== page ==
How bad does your childhood have to be before you know that you will likely have a lousy life as an adult and in all probability die young?
People actually study this sort of thing. So many people, in fact, that the question has been answered several times over, perhaps most definitively by the Adverse Childhood Experiences Study (ACES). The people doing that study worked up a definition of exactly how bad your childhood had to be before you pretty much became toast for the rest of your life.
They named 10 severe risk factors, like divorce, an alcoholic or drug-abusing parent, sexual molestation, violence at home as well as mental illness in a family member—and then followed thousands of children to see what the impact of these risk factors would be.
They found that if you had four or more of the risk factors, your chances for a happy life were low, and your chances for a lousy life were high.
These are just numbers, statistics, probabilities, and odds, but what the numbers show is that if you have a score of four risk factors or higher, the odds are stacked against you.
Of course, odds are just odds, and ACES did not assess the positive people and events that can save kids. If you get lucky, you can beat the house, and the long shot can come in. You just don’t want to bet the ranch on it. But I had to bet my life on it.
Through no choice of my own, I had an ACES score of eight. With a score of eight, the odds were so loaded against me that no one in their right mind would have bet on me to do very much in life. By rights, I should have become an alcoholic, suffered from major depression, been unable to earn a living and raise a family, and I probably should have died young, either by suicide or the ravages of alcoholism, depression, or drug abuse.
What were the strikes against me? I had a psychotic father and an abusive, alcoholic stepfather. My mother became an alcoholic and divorced twice. I saw my mother abused. I took care of myself when the adults were lost in their drinking. Male counselors at camp fondled me. I have two learning disabilities—ADHD and dyslexia—and I was sent away to boarding school at age 10.
I'm now 68 years old, and I’ve been married to the same wonderful woman since 1988. We have three grown children who are thriving, I am an M.D., a child and adult psychiatrist specializing in, naturally, learning disabilities. I am also an author of 20 books that have sold 2 million copies, including best-selling books on ADHD. I give talks all over the country and around the world. I see patients every day in my offices outside Boston and in New York City, and I am in the process of trying to expand my centers in order to reach more people. I am going strong with no desire to slow down.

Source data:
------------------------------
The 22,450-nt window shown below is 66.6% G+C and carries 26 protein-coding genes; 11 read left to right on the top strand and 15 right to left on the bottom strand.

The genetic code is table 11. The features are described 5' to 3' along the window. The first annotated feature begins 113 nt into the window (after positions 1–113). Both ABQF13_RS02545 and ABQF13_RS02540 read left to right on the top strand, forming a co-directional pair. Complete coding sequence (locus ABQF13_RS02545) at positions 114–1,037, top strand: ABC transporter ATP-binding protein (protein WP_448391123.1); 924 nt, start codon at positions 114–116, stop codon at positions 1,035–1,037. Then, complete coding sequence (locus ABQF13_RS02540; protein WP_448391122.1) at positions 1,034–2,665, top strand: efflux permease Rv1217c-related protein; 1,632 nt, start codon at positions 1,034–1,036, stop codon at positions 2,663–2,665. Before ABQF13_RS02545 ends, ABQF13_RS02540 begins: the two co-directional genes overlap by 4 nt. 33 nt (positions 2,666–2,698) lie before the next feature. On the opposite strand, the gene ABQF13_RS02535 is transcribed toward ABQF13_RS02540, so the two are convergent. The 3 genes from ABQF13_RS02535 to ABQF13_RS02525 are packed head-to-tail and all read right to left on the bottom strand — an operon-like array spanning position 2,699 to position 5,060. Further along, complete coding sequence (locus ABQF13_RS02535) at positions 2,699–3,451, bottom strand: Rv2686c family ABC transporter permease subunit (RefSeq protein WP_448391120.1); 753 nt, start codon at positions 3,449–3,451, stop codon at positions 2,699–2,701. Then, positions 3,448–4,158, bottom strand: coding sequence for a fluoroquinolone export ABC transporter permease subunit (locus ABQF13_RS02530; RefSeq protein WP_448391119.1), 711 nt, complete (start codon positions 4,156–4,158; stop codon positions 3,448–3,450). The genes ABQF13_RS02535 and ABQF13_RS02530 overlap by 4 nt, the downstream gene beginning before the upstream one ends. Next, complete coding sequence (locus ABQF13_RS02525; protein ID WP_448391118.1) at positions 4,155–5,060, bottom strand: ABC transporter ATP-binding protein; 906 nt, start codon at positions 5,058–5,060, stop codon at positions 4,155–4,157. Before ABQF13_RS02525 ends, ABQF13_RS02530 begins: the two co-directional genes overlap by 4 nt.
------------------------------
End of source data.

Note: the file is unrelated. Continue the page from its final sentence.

Until I wrote my memoir, Because I Come from a Crazy Family: The Making of a Psychiatrist, it rarely dawned on me how unusual my life had been. After all, I was not watching it or studying it; I was living it. It’s hard to examine the wave as it's crashing you down on the shore.
I almost never thought about the odds I was actually beating every day. But when I looked back at my childhood and wrote about it, and when I looked at the studies of kids like me, I had to acknowledge the elephant in the room. How is it that I was where I was? What had happened? How on earth did I beat those odds?
In the memoir, I tell my story—my childhood and early training in psychiatry—and let the reader decide how it happened. But I will offer my own opinion here as to why I found the favorable winds that allowed me to win the race rather than capsize.
What saved me can be summed up in one word. That word is love—love in its many different faces and places, love by chance, love on purpose, love on the fly, brief love, lasting love, love that was too embarrassed to name itself, broken love that got repaired—every kind of love you can imagine.
It’s a pretty fair bet—indeed, it's a proven fact—that love is the biggest difference-maker life has to offer us searchers and sufferers. Thankfully, it's free and infinite in supply. It’s sad, though, how hard it can be to find sometimes, and how terribly afraid of love some people can be.
I invite you to speculate as to what has worked for you, what rules and tools helped you out most, and then see if what worked for me was what worked for you. The question of how a person overcomes the bad luck, injustice, mistreatment, prejudicial behaviors, deprivation, and random evil most people encounter while growing up—some more than others—perplexes and engages me every day in my work, and as I look back on my own life.
Beyond love, I have some other concrete answers, most of them obvious: Keep up with friends, learn how to forgive, get a dog (or a cat if you must), visit graveyards, walk outside around 3 a.m. and look upward, root for your favorite teams, and look at triumph and disaster and treat those two imposters just the same (thank you, Rudyard).
But I also feel endless amazement and humility at how mysterious and inexplicable the wondrous, happy outcomes can truly be, how unpredictable, how dumbfounding, how out-of-the-clear-blue-sky. I invite you to join me in marveling at that sky. The more of us who look at it, the more expansive it becomes.
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